4 tsp ground ginger
1/4 tsp ground cinnamon
1 tsp bicarbonate of soda

Method:

Preheat oven to 150C/ GM2. Lightly butter a shallow square cake tin, approx 20cm diameter.

Put milk, syrup & butter in a small pan and gently bring to the boil, stirring until all the syrup and butter has melted.

Sieve flour and bicarbonate of soda into a large bowl and mix in the oats, sugar, and spices. Pour over the melted butter & milk mixture and mix well into the dry ingredients.

cake batter

Pour into tin

Pour/ scrape into the prepared cake tin and level the top. Place in the oven for 45 minutes. Remove from oven and leave to cool in the tin until completely cold. Cut into 16 pieces and put into an air tight tin or box. They will keep very well for at least a week, and actually improve in flavour and stickiness after a day or two!

parkin in tin cooling

Sticky ginger parkin cooling

 

 

Meantime your home, like mine, will be deliciously scented with sweet ginger baking. An instant mood improver!

pieces of parkin

Put the kettle on!

Paprika Beef

blue casserole dish with paprika beef

Paprika Beef

January is drawing to a close, but it’s still a bit chilly out there. This is a perfectly good reason to indulge in a hearty stew that will fill and cheer.  Lovely beef shin from www.forsterorganicmeats.com is slowly simmered in the oven in a rich smoked paprika sauce, and then served on a pillow of creamy mashed potatoes with a side of winter greens. I often make beef stews that can sit in a slow oven, it’s such a simple way to add flavour to an economical cut of meat and really doesn’t involve a lot of complicated preparation. I had it in mind to go a bit Spanish – thinking chorizo, paprika, peppers etc but surveying my fridge contents I found I had some Hungarian smoked sausage left from my trip to the Fatherland before Christmas. So this is my Hungarian/Spanish beef stew, paprika & peppers being common denominators in both cuisines!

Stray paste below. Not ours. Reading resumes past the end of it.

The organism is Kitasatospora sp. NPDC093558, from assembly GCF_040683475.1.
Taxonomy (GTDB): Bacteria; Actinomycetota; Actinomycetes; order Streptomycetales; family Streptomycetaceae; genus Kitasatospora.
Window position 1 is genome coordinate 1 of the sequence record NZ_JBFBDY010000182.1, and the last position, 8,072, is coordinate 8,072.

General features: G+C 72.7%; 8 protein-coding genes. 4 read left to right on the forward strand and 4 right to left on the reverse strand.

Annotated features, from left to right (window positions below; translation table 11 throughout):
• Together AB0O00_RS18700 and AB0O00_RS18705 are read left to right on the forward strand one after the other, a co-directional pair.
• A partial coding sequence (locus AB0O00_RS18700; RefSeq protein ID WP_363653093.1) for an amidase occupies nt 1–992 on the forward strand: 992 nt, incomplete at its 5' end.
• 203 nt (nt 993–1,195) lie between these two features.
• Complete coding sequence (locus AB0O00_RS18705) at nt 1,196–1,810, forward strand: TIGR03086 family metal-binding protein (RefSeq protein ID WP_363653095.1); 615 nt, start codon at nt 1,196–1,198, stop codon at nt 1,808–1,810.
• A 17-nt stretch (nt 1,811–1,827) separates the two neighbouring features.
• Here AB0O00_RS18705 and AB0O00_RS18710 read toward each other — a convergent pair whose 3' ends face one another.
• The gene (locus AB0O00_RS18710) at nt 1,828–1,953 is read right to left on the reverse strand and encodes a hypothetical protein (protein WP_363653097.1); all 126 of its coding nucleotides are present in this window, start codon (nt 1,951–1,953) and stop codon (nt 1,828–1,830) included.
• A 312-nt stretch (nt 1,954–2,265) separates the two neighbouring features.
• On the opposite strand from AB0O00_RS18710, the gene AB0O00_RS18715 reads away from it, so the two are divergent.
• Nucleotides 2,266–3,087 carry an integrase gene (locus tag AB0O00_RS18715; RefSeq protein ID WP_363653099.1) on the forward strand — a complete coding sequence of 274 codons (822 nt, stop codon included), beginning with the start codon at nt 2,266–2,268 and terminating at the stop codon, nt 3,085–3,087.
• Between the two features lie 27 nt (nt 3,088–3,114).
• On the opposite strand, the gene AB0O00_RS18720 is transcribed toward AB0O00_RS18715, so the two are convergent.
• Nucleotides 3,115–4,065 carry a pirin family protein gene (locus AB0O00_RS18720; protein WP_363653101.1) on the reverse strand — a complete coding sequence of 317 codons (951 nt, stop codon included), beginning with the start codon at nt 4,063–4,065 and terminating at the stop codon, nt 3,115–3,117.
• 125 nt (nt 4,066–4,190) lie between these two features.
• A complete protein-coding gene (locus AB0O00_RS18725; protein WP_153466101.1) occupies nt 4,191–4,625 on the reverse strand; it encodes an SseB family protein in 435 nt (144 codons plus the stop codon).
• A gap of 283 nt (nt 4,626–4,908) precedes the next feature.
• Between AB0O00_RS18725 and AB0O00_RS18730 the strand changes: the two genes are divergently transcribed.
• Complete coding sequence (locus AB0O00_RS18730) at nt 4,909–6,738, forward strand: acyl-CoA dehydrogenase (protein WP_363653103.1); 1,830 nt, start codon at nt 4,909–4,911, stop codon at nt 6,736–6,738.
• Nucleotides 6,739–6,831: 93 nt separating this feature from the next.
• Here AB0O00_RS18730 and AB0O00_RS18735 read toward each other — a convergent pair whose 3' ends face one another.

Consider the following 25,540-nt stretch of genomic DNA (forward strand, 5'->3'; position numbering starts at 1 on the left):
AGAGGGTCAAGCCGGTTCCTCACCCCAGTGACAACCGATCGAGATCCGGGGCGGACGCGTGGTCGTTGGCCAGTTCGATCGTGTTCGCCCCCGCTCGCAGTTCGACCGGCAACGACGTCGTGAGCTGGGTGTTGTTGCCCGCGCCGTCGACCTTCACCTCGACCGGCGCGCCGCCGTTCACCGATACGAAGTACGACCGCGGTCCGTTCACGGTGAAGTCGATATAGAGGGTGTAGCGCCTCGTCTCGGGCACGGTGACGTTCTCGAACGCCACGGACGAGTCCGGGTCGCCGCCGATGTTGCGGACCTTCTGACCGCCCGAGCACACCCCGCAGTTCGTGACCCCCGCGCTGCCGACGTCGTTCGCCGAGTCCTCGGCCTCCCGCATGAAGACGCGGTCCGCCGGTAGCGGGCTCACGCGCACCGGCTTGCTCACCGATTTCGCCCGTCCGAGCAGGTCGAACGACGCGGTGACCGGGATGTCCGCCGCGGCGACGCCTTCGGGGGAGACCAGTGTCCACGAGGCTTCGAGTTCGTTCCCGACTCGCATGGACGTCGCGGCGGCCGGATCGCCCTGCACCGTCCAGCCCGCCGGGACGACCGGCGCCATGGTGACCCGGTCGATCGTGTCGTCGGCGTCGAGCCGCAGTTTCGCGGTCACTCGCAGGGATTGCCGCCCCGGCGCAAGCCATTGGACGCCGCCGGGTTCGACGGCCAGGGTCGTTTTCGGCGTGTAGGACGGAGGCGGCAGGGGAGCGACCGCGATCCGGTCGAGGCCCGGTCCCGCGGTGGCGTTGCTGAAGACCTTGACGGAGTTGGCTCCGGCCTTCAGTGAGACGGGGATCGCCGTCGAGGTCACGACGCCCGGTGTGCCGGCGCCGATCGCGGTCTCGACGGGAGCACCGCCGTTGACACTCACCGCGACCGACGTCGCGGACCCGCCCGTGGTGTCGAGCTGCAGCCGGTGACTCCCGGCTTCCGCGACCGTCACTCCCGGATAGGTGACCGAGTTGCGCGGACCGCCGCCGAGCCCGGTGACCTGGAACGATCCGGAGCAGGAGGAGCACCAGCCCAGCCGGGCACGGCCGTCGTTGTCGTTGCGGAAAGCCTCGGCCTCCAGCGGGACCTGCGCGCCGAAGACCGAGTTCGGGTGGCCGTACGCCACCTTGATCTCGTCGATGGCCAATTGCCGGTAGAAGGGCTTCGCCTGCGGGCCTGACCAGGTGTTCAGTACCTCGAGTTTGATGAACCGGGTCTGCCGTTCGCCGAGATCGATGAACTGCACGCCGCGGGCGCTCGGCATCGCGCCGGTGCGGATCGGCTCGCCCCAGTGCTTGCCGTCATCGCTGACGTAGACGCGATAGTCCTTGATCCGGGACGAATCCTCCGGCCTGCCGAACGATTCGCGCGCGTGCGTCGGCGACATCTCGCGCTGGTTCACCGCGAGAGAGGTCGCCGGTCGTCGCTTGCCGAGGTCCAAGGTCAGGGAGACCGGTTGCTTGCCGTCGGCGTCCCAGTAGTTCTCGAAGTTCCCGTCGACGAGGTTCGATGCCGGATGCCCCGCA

Paprika Beef Stew

Ingredients:

1 kilo beef shin, cut into 1 inch cubes.

2 tablespoons of plain flour

1 dessert spoon of smoked sweet paprika

1 large onion, sliced into half and then into half moons

1 ramiro pepper (the long sweet red kind), halved and sliced into thin strips

1 stick of celery, chopped

1 medium carrot, chopped

1 garlic clove, peeled and chopped

200g smoked paprika sausage (use chorizo), skin removed and chopped

568ml of tomato sauce (I had some in the freezer,  but you can use chopped tinned tomatoes)

1 glass of red wine

1 tsp dried chilli flakes

salt and pepper

Method:

Toss beef cubes in the flour and paprika and set aside.

Heat a heavy based casserole dish (which can go into the oven, or use a heavy pan and transfer before adding the dish to the oven).

Add the chopped sausage and cook over a gentle heat until the fats begin to release their oils into the pan. Add the onion, carrot, celery, garlic and pepper. Stir well to coat in the oils and cook for 10 minutes over a gentle heat until softening. Remove to a plate with a slotted spoon and set aside.

There should still be some juices left in the pan, but if not add a splash of olive oil or a tsp of lard. Turn the heat up and add the floured beef cubes, turn them to brown for five minutes in the pan, but be careful not to let the paprika burn.

Add the glass of red wine and allow it to simmer a little. Put the vegetables back into the pan, along with any flour and paprika that’s left behind from earlier.

Add the chilli flakes and tomato sauce or chopped tomatoes., season with a pinch of salt and pepper and give everything a good stir. Bring to a simmer then transfer, covered, to the oven, heated to 140C for 3 hours. Check occasionally to see if more liquid is required.

Once cooked through, the beef should be meltingly tender in a rich smoked sauce with a little spicy kick. Serve with mashed potatoes or plain rice or flat wide pasta ribbons and some greens on the side.

 

 

Marmalade Month

paper bag of seville oranges

Seville Oranges from Riverford Organics

January in Britain. Grey skies. Freezing temperatures. No money post Christmas spending. 5 weeks til payday. So far, so grim. But wait, there’s an orange glow on the horizon, bringing colour and scent to our kitchens. Yes, January is also the time of the glorious but short Seville orange season. Now is the time to get out your biggest pan and indulge in a spot of marmalade making.